But when the Sabbath bride arrives, he can always be found right here — at home. Whether he’s cracking jokes from “South Park” or discussing two of his great loves  — cigars and the Los Angeles Kings — his guests, as I experienced on Shabbat, seem to be able to relate to him as not just a rabbi and mentor, but also as a friend. 

Dinner conversation was not your typical Shabbat fare. One guest during my visit, Dolin, is a former Hells Angels member in the San Fernando Valley who talked about his career in construction and his journey toward becoming an observant Jew.

Another, Buck Mossey, is an LAPD detective in Hollywood who was able to enjoy a rare Friday night off. The stories he shared that night — from his recent arrest of a murder suspect to his interactions with the late rogue ex-cop Christopher Dorner, whom authorities say killed four people — were, for lack of a better word, meshugge

On my right and sitting across from me were two Mexican Jews in their 20s, and a young, bearded hipster-looking, non-Jewish guy, who, by the looks of his winter hat and suspenders, could have just walked in from an Arctic fishing expedition.

Sitting in as rebbetzins for the evening were two good friends and regulars at Chabad, Ram Bilgrai and Shuky Lapid. The two Israeli men, fantastic and humorously quarrelsome, served us herb-seasoned gefilte fish, chicken soup, Israeli salad, Moroccan chicken and spicy meatballs.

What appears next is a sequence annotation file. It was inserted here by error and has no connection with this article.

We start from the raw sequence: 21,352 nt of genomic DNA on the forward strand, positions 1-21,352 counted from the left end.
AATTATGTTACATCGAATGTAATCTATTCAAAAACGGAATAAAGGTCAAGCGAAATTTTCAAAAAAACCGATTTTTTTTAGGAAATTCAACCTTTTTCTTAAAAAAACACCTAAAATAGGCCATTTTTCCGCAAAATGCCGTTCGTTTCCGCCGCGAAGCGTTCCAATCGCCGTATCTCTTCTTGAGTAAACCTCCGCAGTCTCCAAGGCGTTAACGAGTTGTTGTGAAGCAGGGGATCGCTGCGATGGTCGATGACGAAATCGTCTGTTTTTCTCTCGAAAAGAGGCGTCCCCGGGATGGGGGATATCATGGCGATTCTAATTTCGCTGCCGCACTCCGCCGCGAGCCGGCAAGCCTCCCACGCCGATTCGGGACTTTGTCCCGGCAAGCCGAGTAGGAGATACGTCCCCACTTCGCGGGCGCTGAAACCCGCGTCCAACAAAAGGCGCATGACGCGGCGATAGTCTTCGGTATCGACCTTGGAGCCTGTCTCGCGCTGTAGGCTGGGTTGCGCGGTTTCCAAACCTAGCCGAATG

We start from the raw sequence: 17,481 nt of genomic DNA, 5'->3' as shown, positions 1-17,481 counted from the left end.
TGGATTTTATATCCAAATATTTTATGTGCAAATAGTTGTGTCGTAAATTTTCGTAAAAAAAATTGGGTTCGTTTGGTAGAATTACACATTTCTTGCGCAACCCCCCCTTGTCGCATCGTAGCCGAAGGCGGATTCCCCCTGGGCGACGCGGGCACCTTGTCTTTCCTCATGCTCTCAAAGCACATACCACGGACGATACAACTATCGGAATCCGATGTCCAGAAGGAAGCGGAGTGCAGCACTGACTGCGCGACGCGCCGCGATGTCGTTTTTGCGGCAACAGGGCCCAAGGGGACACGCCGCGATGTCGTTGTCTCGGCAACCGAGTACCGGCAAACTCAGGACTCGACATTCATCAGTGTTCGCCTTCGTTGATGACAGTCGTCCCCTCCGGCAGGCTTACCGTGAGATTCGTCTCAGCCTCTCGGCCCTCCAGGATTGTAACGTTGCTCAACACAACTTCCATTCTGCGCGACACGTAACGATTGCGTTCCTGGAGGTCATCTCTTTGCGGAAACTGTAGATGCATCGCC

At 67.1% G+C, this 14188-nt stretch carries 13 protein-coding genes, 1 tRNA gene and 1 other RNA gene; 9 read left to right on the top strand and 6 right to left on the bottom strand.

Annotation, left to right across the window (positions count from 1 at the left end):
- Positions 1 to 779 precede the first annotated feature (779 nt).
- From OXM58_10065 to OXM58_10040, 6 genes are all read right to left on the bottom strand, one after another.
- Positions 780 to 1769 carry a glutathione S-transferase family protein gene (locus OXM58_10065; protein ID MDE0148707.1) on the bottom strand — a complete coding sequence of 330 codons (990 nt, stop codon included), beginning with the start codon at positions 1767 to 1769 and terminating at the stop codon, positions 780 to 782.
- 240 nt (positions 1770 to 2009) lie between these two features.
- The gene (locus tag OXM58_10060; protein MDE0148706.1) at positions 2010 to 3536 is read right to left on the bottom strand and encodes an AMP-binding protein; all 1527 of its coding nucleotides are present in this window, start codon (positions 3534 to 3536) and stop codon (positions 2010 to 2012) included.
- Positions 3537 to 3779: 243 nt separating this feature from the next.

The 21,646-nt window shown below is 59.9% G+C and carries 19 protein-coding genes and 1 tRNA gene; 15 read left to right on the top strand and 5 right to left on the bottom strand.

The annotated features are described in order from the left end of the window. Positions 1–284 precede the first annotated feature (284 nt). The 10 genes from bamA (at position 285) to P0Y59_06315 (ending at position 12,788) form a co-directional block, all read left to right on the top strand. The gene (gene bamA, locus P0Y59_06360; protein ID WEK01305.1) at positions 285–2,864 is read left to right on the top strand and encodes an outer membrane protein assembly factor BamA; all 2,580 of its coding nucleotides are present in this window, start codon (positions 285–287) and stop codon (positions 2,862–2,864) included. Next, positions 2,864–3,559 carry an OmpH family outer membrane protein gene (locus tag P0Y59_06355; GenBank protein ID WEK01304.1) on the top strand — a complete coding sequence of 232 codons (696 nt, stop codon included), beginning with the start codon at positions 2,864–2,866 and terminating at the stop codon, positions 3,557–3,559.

Even as we ate, the bright lights, moving cars and homeless people on the sidewalk outside the window were constant reminders of the city surrounding Greenwald’s peaceful island.

Of course, this was, as Greenwald reminded me a few times, not a typical Shabbat downtown. Not only were his wife and children away, but summer crowds tend to run small. While a previous community Shabbat attracted nearly 100 people and had to be held in the basement of the apartment complex, there were only about 10 guests for this dinner.

The conversation on this Friday night didn’t often turn to Judaism or Torah as talk powered on late into the night — until 2 a.m. This downtown bachelors’ Shabbat may not have been traditional, but that didn’t make it feel any less uplifting.